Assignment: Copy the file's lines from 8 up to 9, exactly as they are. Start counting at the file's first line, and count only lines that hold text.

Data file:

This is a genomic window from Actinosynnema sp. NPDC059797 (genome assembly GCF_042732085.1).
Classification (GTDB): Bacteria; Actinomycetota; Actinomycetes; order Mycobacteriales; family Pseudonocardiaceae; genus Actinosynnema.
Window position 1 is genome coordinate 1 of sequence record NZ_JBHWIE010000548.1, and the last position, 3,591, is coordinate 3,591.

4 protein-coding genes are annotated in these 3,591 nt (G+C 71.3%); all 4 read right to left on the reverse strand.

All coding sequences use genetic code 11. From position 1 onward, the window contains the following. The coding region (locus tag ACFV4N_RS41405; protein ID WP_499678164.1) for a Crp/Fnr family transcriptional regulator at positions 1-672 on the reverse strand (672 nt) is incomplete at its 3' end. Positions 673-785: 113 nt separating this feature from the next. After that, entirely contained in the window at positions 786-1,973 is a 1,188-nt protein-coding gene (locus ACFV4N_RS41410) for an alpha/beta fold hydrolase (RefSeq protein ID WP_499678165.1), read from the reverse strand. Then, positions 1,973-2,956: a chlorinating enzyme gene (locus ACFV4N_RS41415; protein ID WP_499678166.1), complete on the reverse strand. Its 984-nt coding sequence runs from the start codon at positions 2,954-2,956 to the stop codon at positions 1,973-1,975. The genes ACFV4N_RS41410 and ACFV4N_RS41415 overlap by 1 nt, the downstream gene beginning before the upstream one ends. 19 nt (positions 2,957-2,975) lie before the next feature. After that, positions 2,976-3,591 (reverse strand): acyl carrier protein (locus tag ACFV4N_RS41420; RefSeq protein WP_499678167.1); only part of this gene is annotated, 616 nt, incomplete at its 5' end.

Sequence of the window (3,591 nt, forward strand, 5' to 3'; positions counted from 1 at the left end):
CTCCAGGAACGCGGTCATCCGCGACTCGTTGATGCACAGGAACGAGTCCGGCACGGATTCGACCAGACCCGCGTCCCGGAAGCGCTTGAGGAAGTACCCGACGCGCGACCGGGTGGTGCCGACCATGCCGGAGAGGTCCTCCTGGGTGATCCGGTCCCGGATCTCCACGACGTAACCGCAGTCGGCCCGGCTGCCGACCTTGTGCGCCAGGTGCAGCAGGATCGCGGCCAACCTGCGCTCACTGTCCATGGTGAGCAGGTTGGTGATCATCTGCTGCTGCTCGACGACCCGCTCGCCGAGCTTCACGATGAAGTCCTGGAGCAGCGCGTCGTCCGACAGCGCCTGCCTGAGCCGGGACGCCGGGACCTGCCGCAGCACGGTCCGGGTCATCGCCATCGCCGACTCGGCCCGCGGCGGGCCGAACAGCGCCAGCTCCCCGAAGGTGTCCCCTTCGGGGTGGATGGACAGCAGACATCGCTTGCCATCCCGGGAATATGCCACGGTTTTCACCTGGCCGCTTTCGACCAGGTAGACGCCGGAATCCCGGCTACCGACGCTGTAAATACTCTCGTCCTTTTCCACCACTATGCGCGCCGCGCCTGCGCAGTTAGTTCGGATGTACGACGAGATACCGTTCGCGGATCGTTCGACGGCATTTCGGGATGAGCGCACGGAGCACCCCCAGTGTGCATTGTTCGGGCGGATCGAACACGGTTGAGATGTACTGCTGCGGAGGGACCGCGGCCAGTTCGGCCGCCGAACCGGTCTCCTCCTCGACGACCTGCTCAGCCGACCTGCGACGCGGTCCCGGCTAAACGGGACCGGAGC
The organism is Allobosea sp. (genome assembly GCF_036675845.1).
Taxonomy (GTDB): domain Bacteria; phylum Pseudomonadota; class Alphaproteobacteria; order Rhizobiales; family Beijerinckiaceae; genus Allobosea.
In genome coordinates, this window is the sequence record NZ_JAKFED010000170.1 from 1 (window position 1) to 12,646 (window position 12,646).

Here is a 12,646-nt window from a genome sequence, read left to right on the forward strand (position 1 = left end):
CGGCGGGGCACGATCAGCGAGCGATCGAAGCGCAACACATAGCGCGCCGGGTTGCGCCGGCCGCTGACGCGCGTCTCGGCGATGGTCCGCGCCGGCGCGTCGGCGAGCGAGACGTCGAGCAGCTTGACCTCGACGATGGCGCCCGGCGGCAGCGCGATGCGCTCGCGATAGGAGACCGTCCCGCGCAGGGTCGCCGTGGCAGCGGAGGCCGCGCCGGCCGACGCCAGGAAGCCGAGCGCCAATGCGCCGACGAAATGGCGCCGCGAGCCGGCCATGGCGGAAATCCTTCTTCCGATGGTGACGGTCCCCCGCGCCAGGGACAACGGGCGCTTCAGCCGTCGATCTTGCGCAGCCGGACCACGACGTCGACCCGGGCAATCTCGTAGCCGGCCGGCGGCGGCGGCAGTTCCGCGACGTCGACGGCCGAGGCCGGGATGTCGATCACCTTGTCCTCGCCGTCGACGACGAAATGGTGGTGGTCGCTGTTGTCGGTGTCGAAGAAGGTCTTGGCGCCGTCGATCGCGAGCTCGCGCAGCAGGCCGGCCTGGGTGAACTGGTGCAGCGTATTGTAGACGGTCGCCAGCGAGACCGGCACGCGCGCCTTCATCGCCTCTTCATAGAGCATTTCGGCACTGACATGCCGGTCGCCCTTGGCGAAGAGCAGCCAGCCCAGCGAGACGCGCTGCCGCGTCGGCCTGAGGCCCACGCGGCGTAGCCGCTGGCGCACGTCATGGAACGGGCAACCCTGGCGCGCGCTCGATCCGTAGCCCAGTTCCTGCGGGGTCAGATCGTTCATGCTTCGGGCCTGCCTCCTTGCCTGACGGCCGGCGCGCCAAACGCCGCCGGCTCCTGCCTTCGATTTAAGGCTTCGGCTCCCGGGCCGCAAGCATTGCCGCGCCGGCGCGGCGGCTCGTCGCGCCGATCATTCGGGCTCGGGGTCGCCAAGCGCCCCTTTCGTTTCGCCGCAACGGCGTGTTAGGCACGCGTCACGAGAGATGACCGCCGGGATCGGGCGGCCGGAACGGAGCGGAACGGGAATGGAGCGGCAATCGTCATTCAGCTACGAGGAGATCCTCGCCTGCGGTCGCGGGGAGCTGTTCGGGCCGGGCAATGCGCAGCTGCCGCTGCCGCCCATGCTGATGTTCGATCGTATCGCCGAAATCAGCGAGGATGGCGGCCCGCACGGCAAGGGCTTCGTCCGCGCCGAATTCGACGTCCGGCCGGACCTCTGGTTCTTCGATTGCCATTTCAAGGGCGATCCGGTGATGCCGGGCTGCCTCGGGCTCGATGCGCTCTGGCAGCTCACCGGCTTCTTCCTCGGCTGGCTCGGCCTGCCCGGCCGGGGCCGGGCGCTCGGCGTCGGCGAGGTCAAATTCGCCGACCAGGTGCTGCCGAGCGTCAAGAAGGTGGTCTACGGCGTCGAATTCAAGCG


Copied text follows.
The organism is Allobosea sp. (genome assembly GCF_036675845.1).
Taxonomy (GTDB): domain Bacteria; phylum Pseudomonadota; class Alphaproteobacteria; order Rhizobiales; family Beijerinckiaceae; genus Allobosea.